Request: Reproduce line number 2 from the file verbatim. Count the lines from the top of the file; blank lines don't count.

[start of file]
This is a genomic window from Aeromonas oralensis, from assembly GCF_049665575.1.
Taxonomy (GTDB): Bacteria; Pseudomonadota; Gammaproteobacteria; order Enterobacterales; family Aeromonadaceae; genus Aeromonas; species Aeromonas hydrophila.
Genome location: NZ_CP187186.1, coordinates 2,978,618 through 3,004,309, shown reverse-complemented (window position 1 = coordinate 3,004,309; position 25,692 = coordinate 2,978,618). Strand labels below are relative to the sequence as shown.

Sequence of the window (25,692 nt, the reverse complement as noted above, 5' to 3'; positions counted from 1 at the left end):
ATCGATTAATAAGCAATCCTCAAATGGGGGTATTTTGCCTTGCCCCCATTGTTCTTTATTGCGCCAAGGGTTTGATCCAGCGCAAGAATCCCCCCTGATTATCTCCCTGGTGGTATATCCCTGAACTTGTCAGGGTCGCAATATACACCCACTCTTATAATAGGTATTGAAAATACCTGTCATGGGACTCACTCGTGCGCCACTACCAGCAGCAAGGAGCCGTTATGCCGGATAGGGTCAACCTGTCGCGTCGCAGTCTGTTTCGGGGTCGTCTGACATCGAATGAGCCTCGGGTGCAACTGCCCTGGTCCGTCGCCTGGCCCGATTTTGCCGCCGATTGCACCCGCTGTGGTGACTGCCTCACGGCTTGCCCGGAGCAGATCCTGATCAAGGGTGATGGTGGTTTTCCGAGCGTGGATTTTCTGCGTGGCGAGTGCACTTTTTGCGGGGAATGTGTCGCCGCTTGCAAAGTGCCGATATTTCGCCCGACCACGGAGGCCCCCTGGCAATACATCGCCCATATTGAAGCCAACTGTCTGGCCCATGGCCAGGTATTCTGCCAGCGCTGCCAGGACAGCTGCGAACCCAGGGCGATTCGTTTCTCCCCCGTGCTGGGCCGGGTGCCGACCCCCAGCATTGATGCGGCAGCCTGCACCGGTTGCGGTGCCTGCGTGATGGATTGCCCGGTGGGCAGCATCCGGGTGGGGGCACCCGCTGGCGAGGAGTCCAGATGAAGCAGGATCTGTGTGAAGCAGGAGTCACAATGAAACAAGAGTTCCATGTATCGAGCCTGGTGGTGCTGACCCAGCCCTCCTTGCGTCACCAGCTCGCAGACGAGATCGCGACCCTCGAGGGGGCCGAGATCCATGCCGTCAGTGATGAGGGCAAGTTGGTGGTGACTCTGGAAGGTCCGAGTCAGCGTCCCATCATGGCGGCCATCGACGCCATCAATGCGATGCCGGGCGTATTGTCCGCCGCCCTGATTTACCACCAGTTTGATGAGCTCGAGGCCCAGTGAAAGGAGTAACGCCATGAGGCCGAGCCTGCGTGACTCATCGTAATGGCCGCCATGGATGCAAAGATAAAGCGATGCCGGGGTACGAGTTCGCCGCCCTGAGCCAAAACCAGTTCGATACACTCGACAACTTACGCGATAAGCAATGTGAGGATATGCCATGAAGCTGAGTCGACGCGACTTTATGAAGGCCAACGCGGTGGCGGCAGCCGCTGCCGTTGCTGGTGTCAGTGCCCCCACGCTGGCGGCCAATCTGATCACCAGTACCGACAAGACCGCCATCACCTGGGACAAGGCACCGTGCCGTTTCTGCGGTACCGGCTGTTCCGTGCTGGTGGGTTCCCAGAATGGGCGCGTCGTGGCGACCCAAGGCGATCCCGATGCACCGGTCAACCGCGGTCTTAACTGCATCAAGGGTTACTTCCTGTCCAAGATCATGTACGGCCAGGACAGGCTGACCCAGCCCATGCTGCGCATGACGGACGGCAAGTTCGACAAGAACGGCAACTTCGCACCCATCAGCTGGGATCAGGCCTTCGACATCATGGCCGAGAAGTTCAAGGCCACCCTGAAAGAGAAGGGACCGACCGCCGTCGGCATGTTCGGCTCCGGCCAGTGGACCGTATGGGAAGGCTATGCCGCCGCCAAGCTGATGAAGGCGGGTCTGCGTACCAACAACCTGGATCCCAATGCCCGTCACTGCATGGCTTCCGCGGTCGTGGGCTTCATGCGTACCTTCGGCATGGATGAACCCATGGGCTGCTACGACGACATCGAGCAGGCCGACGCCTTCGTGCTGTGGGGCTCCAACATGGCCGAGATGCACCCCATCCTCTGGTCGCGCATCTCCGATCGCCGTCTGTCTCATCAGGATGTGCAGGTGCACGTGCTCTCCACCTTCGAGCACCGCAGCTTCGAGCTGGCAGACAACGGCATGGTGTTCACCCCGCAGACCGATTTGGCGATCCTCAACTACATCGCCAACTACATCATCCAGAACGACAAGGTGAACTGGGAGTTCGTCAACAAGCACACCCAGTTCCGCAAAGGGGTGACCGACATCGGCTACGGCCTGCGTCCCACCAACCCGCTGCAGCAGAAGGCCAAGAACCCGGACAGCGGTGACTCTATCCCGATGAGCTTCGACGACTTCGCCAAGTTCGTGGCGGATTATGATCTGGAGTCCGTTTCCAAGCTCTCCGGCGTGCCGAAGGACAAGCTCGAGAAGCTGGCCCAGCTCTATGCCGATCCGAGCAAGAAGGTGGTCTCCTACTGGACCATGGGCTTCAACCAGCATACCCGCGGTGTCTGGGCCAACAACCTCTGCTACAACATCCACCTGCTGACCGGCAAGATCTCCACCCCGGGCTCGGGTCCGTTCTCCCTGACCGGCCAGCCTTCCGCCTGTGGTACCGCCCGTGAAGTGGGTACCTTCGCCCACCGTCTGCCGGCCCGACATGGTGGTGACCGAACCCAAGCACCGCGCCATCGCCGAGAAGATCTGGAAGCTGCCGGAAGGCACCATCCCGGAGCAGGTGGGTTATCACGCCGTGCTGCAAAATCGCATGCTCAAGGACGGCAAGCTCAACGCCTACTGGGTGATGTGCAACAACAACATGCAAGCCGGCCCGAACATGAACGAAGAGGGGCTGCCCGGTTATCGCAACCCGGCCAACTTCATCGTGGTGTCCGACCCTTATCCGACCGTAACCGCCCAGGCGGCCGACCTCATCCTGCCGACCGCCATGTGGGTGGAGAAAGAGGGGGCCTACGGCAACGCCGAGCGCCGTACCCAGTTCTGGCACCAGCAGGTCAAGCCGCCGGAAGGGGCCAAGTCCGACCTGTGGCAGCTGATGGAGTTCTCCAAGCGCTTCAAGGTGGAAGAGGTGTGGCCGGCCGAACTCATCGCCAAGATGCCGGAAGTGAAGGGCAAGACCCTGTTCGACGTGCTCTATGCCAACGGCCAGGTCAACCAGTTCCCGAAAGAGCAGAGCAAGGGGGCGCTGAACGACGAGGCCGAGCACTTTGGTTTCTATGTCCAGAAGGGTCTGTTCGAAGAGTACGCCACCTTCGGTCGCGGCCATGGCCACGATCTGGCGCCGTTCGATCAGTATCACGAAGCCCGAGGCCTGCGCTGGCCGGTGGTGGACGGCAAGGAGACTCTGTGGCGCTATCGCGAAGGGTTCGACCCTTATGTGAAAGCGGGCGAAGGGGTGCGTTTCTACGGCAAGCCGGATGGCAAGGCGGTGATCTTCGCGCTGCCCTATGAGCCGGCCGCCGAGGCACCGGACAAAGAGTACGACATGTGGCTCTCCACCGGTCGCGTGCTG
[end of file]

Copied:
Taxonomy (GTDB): Bacteria; Pseudomonadota; Gammaproteobacteria; order Enterobacterales; family Aeromonadaceae; genus Aeromonas; species Aeromonas hydrophila.